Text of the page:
Anyway, a little OT, but just to second the idea that daycare isn't necessarily a bad idea for all children.
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We just had ds' speech evaluation this afternoon and he'll be starting therapy. It's worth it to see if there is an early intervention program in your area and have the evaluation. A lot of the questions were about his interactions with other children...which he has little to none at this point. He says "buh-bye" but that's it. Mama if he REALLY needs something. I am so glad that we took the steps to have him evaluated.

I learned a lot today about things I did as an overprotective mother of a sick infant who is now a toddler and not sick. I have done well at looking at him that way, but it's tougher for dh. I'm looking forward to ds starting his therapies, and the program he's in has a lot of playgroups and SN gatherings which I'm really looking forward to!

Good luck!
i subscribe to the they'll talk when they are ready school of thought.
DS is a late talker, just now at 28 months beginning to talk. My grandfather didn't talk until he was 3 and my father until he was 5 (4 older sisters were at his command) so I'm not going to push the issue.
I've heard others muse that late talkers just don't feel the need to talk because they have tuned in mothers who instinctively know what they want/need.... but this could just be people being nice as mine wasn't talking Lol.
Also my Dear Gma was a speech therapist and she's not concerned with his not talking so that helps me feel better too

Good luck!
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My DS will be 2 in a month. No words yet other then "ouch". I was hesitant at first to have him evaluated. But I ran into 2 moms who had their children evaluated and then had therapy. One needed it through age 6 and the other did not really need it and would have come around on his own. Both moms said their toddler loved it. A therapist comes to the house, pulls out toys, and plays with just them. We had DS evaluated and were told he was far enough behind for free speech therapy. My son had so much fun that he cried when the two women who did the evaluation left. Now once a week a therapist arrives with a bag full of new toys and plays with him. He LOVES it.
We were in the same boat as you a few months ago. We did have ds evaluated and he was denied due to his cognitive level of thinking being too high, and he did technically say 20 words, but we felt that something was holding him back. Anyway, just before his 2nd bday, when the criteria changes for speech and we would have evaluated again, he literally woke up verbal one day. I was as if something clicked. I will say that at 26 nonths though he is still mostly a quiet child (by nature) and has a way to go.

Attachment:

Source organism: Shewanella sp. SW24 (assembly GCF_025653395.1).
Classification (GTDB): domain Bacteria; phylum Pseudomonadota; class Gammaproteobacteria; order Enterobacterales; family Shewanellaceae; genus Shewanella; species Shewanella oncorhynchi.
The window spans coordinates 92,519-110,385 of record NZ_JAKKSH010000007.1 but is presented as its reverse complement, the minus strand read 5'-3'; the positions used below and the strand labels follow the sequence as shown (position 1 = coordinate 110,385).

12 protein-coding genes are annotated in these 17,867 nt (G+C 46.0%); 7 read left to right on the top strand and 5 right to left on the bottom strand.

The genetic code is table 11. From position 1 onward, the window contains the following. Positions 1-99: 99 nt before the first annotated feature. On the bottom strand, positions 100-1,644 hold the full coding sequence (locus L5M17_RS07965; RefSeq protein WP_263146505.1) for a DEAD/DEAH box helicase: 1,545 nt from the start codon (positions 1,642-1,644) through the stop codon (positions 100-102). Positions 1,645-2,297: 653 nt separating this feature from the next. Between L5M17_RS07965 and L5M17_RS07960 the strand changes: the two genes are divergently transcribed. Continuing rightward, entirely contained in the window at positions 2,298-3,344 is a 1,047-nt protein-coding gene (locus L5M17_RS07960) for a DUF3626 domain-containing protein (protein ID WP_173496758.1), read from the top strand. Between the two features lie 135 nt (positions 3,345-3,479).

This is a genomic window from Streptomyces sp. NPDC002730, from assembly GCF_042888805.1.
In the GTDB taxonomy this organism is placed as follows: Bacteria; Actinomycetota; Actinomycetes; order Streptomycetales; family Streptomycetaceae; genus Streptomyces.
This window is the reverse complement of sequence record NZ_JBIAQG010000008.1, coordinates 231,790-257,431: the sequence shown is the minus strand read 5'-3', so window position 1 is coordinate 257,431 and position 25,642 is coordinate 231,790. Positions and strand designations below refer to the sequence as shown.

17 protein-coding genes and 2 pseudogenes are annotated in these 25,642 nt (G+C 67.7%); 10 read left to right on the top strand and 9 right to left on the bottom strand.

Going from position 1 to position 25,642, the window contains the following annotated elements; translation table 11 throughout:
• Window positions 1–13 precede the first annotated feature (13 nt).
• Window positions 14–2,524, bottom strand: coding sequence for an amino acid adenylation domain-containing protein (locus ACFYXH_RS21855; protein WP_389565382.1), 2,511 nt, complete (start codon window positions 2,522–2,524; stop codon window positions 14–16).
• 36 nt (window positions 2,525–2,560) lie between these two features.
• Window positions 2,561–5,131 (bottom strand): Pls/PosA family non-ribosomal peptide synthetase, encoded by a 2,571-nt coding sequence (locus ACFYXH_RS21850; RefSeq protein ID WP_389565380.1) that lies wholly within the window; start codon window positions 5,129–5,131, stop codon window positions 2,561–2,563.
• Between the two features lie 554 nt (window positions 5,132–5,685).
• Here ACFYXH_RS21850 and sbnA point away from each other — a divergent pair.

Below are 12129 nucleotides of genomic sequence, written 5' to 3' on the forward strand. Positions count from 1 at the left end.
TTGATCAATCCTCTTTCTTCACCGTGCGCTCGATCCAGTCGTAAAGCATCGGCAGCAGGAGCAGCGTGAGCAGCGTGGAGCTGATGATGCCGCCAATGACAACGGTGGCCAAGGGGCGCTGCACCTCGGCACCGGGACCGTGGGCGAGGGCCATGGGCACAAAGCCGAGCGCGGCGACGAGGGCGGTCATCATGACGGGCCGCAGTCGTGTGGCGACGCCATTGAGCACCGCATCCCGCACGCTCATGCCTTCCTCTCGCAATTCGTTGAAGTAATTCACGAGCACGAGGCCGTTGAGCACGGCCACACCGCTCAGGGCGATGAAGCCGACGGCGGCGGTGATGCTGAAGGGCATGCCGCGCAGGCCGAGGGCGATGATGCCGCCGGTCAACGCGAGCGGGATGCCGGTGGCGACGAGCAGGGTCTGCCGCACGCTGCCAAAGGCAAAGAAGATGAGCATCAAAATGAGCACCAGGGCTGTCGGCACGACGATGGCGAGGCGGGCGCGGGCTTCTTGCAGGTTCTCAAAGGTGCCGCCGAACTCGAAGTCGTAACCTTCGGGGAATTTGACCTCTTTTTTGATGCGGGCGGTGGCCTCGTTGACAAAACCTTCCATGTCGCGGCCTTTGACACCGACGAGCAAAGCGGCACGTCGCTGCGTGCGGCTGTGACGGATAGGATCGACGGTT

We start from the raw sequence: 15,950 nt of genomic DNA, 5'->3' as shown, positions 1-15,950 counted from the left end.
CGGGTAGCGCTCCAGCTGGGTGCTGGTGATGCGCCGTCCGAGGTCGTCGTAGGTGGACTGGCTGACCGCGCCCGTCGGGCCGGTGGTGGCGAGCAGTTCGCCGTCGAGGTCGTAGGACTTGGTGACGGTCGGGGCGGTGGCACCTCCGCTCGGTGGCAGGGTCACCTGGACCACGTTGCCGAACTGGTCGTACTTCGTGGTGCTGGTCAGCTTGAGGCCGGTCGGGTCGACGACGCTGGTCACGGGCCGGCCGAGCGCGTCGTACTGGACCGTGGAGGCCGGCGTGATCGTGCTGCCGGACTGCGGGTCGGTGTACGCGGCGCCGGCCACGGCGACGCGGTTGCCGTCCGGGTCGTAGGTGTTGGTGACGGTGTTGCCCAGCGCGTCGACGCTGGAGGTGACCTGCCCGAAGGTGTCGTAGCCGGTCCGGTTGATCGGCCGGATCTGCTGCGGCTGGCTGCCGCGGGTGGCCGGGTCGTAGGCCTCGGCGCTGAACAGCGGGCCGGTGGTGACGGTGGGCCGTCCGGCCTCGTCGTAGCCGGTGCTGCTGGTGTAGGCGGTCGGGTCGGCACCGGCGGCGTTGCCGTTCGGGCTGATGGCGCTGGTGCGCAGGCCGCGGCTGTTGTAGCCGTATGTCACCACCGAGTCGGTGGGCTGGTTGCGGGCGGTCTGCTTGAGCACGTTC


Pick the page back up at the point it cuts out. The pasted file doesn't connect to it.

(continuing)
BUT, he does have a actual problem physically with is back soft palate that we would have never known had we not taken him to an ENT, so there was something stopping him from speaking at a "normal" age. I am a firm believer in being a fighter for your child if there is a problem. There is nothing wrong with just having him evaluated, they are most often through your county and free. I just found that ds was getting more and more upset due to his lack of communication, and it absolutely did hamper him socially with other children his age. Do while we did have to wait to find answers, I wouldn't if you don't have to. I'm pretty sure that when he starts school (if you plan on it) that he will be on par with the other kids, but in the meantime, it does go hand in hand with other developments before then, so it's up to you.
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FWIW, I have BTDT... felt your pain and frustration! My son was not talking at all until about 18 months old. I had the same htings happen -- people saying he needed daycare or therapy or more stimulation and less signing...
: Some people said just wait. I went with my gut and I suggest you do, too.

Per my instincts, I finally had him evaluated and started therapy with Early Intervention It has been amazing. It has been a rough road and it hasn't been easy, but now at 26 months, he is way above average for his age and his vocabulary is easily over 300 words. I recommend EI because it is free through the state up until 3 years old, and you can always quit if you dont' like it. It took me several months to find a therapist I/my son liked, but I stuck it out and now we love our therapist. good luck to you!
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SAME story here with my ds. Excatly. I don't worry about it because he can understand two languages and sign. He is quit the dictater in his own language with a pepper ing of english. I was a late talker and I don't worry but if my gut was iffy I would do something. We all have diiferent gut feelings and expectations from our little ones. I am not a beliver of daycare helping cause children at this age don't talk well enough to set an example for a new and learning talker. Good luck.
Hi , I posted a thread with a link to a chart that is pretty in line with my LO.
You might find it helpful.